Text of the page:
I think that’s a really, really good conclusion. I wanted to maybe dig into that a little bit more. So what’s really interesting about your background, again, founded data, probably a handful of people, when you guys first started, you know, over 500. Today, would you say that that conclusion is valid when the team is super small, versus when it’s as large as it is today and growing?

Mike Murchison (Ada)  07:43

Yeah, I would actually say at least for me, in my own leadership, it’s even more true today. So much of my leadership growth today comes from learning from my surrounding team. That’s I think the leaders ability to be curious and to be vulnerable in front of their team, their acknowledgement of when they have high conviction. And when they don’t, I think is a is like, absolutely core to embodying a growth mindset and continuing to scale faster than your company is, I think that’s a core thing to be mindful of, in a high growth environment is how quickly are you growing relative to the rate of your of your company? And I think we all want to be in a position where we’re growing at least as fast as the company itself.

Aydin Mirzaee (Fellow.app)  08:26

Yeah. So do you remember an example or when you first clued in on, you know, you don’t need to, I guess, have all the answers. And it’s much better to be an enabler of a problem being solved as your particular problem or phase in the company where it like this really hit home for you.

Mike Murchison (Ada)  08:44

Sure. I remember when we, when the executive team became a thing in our company’s history, which was something I was actually deeply uncomfortable about, because we’re at this point where, you know, most important meetings happened company wide, everyone felt involved in the core decision making. And, you know, I was running really my first executive meeting where the purpose was to make some core decisions about the company and actually not involved everyone. And the meeting, I think, went absolutely terribly. You know, I thought I knew how to run the meeting, I thought I had the right agenda. I thought, you know, I was relatively clear around whose decision it was to make. I thought I’d applied some basic rapid like framework that I’m sure many listeners are familiar with, but it did not go well. In fact, I felt like the meeting was actually much less productive than there’s more consensus driven culture we had before that was, you know, involves so many more people. And the learning for me was I simply went and asked every member of my team one on one, and I just I just asked them, you know, how can we do this better? How do we apply for this meeting and Like, literally within one week, we ran the meeting every week, just simply applying that feedback from every individual just completely transformed the structure of the meeting and led to just a far, far more productive meeting that move the business forward. And I mean, it’s sort of an obvious statement, like, learn from the feedback and apply it. But I do think that a lot of leaders, myself included, tend to feel pressure that you need to get it right on the first try that you need to have the right framework, you know, out of the gate. But really, I think so much team unity, and team productivity comes from you consistent, relentless improvement. And it’s great to start with a baseline. So the next thing we started to institute and every meeting is we rate every meeting at the end of it. And so every exact meeting continues to this day to have an actual score connected to it, that gives some form of data, that feedback to the person who’s running it around what was effective, and what could be better for next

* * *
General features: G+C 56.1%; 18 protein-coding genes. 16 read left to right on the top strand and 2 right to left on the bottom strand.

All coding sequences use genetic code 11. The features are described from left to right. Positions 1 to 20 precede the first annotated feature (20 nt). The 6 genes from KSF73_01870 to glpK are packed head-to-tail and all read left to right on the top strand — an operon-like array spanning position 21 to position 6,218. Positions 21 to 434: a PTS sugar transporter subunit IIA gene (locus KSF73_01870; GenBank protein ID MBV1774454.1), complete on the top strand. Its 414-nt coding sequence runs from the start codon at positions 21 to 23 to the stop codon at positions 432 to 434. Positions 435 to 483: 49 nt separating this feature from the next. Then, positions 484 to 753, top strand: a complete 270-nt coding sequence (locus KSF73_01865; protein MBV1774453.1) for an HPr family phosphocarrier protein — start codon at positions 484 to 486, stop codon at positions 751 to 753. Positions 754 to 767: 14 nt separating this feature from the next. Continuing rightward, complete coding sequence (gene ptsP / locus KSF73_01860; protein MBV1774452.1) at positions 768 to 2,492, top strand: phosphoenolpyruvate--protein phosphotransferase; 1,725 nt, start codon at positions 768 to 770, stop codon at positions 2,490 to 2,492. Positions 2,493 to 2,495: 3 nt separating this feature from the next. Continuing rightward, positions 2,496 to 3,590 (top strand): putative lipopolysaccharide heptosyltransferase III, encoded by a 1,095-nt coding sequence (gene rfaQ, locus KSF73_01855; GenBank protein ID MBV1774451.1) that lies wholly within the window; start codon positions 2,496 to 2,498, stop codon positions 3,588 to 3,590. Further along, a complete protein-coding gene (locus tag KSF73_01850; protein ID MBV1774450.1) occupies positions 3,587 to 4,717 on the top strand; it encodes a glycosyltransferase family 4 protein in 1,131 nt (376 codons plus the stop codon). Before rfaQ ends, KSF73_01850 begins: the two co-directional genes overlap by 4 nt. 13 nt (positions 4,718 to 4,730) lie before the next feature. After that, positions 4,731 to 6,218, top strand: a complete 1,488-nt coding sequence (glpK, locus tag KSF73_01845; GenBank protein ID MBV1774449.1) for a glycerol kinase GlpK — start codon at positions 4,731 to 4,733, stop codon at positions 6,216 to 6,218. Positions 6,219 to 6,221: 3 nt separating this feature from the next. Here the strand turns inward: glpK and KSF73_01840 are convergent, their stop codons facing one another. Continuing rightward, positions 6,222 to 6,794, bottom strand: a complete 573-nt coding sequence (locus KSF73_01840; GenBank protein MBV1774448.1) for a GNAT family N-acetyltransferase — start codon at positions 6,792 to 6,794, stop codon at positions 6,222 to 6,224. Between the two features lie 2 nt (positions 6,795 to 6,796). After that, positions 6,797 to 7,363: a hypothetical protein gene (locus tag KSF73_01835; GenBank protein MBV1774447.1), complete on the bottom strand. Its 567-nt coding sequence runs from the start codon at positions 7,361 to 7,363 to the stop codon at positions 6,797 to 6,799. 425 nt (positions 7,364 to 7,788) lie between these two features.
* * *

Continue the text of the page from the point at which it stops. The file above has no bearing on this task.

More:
Aydin Mirzaee (Fellow.app)  10:51

time. You know, I have to ask, do you remember what was one of the key changes that you made that made it a lot better from that very first iteration?

Mike Murchison (Ada)  10:59